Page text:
NASA's Cassini spacecraft looks past the cratered south polar area of Saturn's moon Rhea to spy the moon Dione and the planet's rings in the distance. Dione's 'wispy' terrain can be seen on the trailing hemisphere of that moon.
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Janus in the Way

Saturn's moon Janus obscures part of the planet's A ring as the Cassini spacecraft looks toward the main rings and the thin F ring.

Janus (179 kilometers, or 111 miles across) appears as a dark oval to the left of the center of the image. A star can also be seen on the right of the image, beyond the thin F ring.

This view looks toward the northern, sunlit side of the rings from just above the ringplane.

The image was taken in visible light with the Cassini spacecraft narrow-angle camera on Jan. 21, 2011. The view was acquired at a distance of approximately 2.6 million kilometers (1.6 million miles) from Janus. Image scale is 15 kilometers (9 miles) per pixel.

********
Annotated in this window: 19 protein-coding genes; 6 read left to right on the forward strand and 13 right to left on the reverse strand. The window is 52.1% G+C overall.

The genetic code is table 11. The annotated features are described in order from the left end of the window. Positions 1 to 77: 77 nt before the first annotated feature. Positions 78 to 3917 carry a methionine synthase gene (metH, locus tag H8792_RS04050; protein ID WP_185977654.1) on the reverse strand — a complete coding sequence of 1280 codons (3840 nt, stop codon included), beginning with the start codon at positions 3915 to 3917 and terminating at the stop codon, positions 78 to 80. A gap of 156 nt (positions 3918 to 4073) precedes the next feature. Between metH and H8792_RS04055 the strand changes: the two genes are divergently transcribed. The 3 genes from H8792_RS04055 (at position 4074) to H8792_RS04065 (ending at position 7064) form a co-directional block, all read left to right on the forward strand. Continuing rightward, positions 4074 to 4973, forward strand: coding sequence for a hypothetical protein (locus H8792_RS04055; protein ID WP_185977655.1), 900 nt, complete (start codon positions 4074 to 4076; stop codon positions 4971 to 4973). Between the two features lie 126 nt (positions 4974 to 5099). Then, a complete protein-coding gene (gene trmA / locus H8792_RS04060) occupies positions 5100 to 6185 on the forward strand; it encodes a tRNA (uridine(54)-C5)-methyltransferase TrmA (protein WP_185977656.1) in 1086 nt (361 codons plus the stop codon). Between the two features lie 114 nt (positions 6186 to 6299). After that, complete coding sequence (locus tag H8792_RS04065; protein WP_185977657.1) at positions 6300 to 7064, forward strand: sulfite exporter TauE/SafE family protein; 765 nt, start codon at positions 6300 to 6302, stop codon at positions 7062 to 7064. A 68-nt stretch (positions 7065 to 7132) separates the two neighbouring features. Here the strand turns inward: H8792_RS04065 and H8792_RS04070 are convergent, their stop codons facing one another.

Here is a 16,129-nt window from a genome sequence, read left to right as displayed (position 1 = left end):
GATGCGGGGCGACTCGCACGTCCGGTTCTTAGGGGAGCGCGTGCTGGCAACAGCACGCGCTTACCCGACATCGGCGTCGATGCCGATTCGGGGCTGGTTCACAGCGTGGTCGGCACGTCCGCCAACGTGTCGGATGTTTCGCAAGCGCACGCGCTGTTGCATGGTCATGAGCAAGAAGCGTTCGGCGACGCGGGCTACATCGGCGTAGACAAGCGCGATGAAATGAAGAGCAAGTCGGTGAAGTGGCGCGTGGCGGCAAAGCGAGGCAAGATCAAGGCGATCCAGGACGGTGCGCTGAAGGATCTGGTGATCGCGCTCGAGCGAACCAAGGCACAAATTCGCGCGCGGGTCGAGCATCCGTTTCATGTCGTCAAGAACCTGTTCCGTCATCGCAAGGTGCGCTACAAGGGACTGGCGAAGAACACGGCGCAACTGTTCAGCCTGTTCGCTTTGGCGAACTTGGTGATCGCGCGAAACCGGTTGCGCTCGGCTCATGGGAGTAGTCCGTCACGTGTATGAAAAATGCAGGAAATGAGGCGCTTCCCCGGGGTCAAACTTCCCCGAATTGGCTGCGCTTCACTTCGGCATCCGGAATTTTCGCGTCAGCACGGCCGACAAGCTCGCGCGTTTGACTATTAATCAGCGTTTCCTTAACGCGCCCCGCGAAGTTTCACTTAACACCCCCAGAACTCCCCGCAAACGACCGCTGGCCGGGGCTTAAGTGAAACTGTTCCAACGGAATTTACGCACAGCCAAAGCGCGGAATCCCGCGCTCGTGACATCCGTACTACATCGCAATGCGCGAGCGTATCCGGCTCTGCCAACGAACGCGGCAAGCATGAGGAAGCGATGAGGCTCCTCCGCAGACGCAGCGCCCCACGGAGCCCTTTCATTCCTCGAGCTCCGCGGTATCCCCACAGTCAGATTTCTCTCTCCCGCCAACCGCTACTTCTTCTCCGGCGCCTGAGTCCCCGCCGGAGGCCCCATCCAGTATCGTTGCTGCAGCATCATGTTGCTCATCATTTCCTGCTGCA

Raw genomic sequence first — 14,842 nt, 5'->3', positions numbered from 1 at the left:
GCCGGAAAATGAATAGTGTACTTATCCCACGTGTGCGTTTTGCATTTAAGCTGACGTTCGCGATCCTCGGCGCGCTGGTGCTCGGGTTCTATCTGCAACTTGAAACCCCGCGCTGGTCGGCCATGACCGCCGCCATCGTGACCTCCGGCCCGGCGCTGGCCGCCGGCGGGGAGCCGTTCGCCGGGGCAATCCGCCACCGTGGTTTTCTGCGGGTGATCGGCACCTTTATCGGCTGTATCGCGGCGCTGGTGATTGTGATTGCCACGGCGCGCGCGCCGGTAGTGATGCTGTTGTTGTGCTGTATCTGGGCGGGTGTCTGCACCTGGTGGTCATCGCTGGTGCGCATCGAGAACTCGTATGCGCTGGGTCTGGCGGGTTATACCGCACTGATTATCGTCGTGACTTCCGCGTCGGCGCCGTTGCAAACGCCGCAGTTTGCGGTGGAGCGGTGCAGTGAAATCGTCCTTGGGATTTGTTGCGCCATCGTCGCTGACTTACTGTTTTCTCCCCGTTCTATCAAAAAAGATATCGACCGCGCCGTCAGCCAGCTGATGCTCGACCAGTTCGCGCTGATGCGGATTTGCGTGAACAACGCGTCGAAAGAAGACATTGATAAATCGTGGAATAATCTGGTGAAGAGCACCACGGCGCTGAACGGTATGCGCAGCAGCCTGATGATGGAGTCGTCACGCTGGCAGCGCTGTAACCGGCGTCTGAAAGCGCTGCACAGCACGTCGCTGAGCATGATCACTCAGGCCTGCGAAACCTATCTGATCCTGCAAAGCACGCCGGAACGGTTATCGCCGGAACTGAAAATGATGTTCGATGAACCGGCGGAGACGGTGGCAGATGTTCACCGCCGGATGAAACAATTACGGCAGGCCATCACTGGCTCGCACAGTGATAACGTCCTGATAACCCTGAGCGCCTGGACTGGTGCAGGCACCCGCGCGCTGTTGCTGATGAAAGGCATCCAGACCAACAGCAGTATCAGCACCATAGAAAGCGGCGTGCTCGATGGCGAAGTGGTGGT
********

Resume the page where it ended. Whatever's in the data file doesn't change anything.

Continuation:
The Cassini-Huygens mission is a cooperative project of NASA, the European Space Agency and the Italian Space Agency. The Jet Propulsion Laboratory, a division of the California Institute of Technology in Pasadena, manages the mission for NASA's Science Mission Directorate, Washington, D.C. The Cassini orbiter and its two onboard cameras were designed, developed and assembled at JPL. The imaging operations center is based at the Space Science Institute in Boulder, Colo.

For more information about the Cassini-Huygens mission visit http://saturn.jpl.nasa.gov/. The Cassini imaging team homepage is at http://ciclops.org.

Image details

ID#:
PIA12759

Date added:
2011-03-28

Target:
Janus

Mission:
Cassini-Huygens

Spacecraft:
Cassini Orbiter

Instruments:
Imaging Science Subsystem - Narrow Angle

Rating:



Views:
2,969

Full-Res TIFF:
PIA12759.tif (0.68 MB)

Full-Res JPG:
PIA12759.jpg (0.01 MB)

Image credit:
NASA/JPL/Space Science Institute